Hi everyone!!!! Happy mid-week! I’m currently away in the desert soaking up some rest and relaxation which I can’t wait to share with you all in a recap post when I return! In the meantime, it’s been a bit since I’ve done a “Healthy, But Lying” post so I wanted to catch up with some foods that majorly bug me. If you haven’t seen some of the previous posts here’s part 1, part 2, part 3, part 4, and part 5!
Ok, salad bars actually CAN be totally healthy. I frequent the Whole Foods salad bar for at least 60% of my weekly meals when I’m busy as F, and it makes my life a whole lot easier. So, I’m definitely not bashing salad bars as a whole here. But, I am wanting to point out that there is some bad crap hidden in salad bars that gets overlooked for how bad it is because it’s part of the “salad bar”, which as a whole has a pretty good rep. Before we get into the bad, let’s talk about the good to keep stuff positive and happy here on the blog. When I hit the bar for a salad, it looks like this: baby greens, avocado (I usually have to buy this separate and cut it with a plastic knife in the car and add it myself because it gets creepy and brown in the bars), cherry tomatoes, red onion, egg, water packed tuna, kalamata olives, zucchini, chickpeas if I’m feeling adventurous, and a drizzle of olive oil and balsamic for my dressing. This is a super duper healthy meal! I know there’s nothing processed, junky, or packaged and I love that. But, now we’re going to get all dark and negative…here’s what I could have gotten at the same bar and a lot of people do because they actually, really, truly do believe it’s healthy: iceberg lettuce, bacon bits, bleu cheese, croutons, dried cranberries, candied walnuts, and a few pumps of ranch, bleu cheese, thousand island, or sugary dressing. Yikes!!! There’s a lot of hidden sugars, bad fats, and unnecessary carbs in that salad people are happily loading up on their plate because they actually have good intentions to get a healthy meal. And don’t even get me started on the mayo based potato salads, cole slaw, and egg salads found in salad bars. Don’t let a salad bar fool you or feel like it gives you a free pass to help yourself to anything offered. Go in knowing what you’re going to get and armed with information about what’s in the different foods available. You’ll save yourself hundreds of calories and feeling gross after your meal.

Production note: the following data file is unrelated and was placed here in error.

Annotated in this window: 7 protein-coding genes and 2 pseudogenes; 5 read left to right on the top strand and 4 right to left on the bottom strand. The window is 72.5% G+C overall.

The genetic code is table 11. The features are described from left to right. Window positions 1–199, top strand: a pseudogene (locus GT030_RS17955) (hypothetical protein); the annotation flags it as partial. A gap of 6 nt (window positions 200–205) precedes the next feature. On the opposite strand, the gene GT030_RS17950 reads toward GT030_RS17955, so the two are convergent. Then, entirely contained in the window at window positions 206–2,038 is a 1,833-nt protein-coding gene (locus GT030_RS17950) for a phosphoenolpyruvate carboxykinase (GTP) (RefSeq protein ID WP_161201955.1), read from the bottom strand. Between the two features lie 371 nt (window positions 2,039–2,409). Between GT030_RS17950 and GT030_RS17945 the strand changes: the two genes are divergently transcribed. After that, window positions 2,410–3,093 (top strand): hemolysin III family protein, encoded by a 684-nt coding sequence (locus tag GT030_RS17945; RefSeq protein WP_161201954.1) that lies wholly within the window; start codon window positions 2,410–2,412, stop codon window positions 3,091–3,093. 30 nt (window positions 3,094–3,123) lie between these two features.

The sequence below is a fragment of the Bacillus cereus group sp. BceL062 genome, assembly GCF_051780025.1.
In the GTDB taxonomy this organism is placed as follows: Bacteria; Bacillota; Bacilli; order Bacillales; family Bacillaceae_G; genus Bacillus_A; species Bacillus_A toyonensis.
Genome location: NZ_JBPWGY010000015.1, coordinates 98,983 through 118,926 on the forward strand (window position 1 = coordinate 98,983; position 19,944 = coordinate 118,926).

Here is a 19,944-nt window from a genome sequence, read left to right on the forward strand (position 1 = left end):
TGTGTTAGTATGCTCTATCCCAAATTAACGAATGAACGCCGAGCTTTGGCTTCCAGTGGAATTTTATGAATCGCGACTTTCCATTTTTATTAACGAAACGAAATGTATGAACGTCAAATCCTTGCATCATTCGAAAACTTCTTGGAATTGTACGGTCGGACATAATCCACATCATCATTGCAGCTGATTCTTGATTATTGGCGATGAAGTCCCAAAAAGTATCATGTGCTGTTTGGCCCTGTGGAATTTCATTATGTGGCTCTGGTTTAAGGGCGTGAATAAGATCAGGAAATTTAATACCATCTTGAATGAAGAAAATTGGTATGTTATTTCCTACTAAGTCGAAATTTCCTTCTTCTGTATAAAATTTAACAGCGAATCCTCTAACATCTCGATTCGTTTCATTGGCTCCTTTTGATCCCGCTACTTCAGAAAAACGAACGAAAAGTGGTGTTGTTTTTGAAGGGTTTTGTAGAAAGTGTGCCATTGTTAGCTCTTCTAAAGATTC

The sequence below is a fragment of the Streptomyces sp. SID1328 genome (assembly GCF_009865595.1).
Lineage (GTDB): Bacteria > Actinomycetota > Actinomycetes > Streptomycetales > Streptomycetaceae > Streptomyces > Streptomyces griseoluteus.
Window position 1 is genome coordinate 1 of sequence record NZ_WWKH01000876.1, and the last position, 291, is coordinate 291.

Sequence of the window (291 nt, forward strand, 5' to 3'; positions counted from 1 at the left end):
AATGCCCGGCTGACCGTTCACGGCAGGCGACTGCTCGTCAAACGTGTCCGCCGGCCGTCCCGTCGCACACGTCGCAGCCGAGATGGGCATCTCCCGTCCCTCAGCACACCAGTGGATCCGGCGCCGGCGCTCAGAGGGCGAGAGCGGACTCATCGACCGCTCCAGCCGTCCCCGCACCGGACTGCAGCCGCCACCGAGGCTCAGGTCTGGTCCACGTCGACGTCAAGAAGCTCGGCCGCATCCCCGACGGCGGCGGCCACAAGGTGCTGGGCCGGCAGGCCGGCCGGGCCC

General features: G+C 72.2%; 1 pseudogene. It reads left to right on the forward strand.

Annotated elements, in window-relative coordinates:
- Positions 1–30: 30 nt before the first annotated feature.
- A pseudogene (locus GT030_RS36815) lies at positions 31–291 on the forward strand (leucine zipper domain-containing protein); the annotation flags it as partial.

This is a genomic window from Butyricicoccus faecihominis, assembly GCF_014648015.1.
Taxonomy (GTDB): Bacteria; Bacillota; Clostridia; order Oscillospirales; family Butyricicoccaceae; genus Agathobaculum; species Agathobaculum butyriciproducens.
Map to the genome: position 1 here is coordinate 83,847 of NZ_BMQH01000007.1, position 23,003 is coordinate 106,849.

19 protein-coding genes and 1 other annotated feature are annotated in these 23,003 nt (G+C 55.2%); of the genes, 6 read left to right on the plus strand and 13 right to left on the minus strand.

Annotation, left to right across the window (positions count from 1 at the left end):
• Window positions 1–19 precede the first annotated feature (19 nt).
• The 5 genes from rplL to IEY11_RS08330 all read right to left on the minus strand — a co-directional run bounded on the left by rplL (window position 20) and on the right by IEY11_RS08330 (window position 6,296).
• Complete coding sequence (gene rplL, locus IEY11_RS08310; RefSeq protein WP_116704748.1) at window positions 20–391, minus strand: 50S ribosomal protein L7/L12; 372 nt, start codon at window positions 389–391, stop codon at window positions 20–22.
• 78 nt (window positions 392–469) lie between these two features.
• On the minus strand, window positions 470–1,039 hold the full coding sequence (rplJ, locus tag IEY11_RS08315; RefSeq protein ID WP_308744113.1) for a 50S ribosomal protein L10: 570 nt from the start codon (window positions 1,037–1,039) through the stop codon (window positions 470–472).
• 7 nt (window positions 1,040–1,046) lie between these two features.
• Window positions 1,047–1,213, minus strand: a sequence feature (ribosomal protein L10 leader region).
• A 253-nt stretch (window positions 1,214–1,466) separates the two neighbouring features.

Wraps are thinner and not that “bready” so they’re probably less carbs and calories than two pieces of bread on your sandwich right? Wrong! They’re made from the same stuff – FLOUR. And they’re a lot bigger in surface area than a piece of bread so they’re more like 1.5-2 pieces of bread. Additionally, since wraps are more often made from flours than whole grains, they can contain less fiber and protein than whole grain breads, which makes them much less filling! Little protein and fiber, in addition for to the fact that they’re usually made with simple flours to give them a lighter, more airy texture than bread and make them more pliable for wrapping, gives them a pretty high GI (glycemic index). This means they’re digested much more quickly into the bloodstream than a piece of dense, grainy bread, so they spike your blood sugar, leaving you craving more sugar and carbs when it crashes. And think a spinach wrap is superior to regular wraps and bread? No. The amount of spinach powder used to get the green color is basically negligible and has been so heated and baked there’s really no nutritional value left. So, if you’re going to have a sandwich, and decide to go for a wrap because you think it’s healthier, it’s not, so just have the bread if you want it and enjoy it! Or even better, have one piece of bread and do an open faced sandwich. While I can’t have gluten, the best bread on the market, in my opinion (if we’re talking about real bread and not “paleo” grain free bread which I also love) is Ezekiel because it’s flourless and sprouted, giving it lots of protein and fiber as well as lots of nutrients from the germination process of several different whole grains and legumes.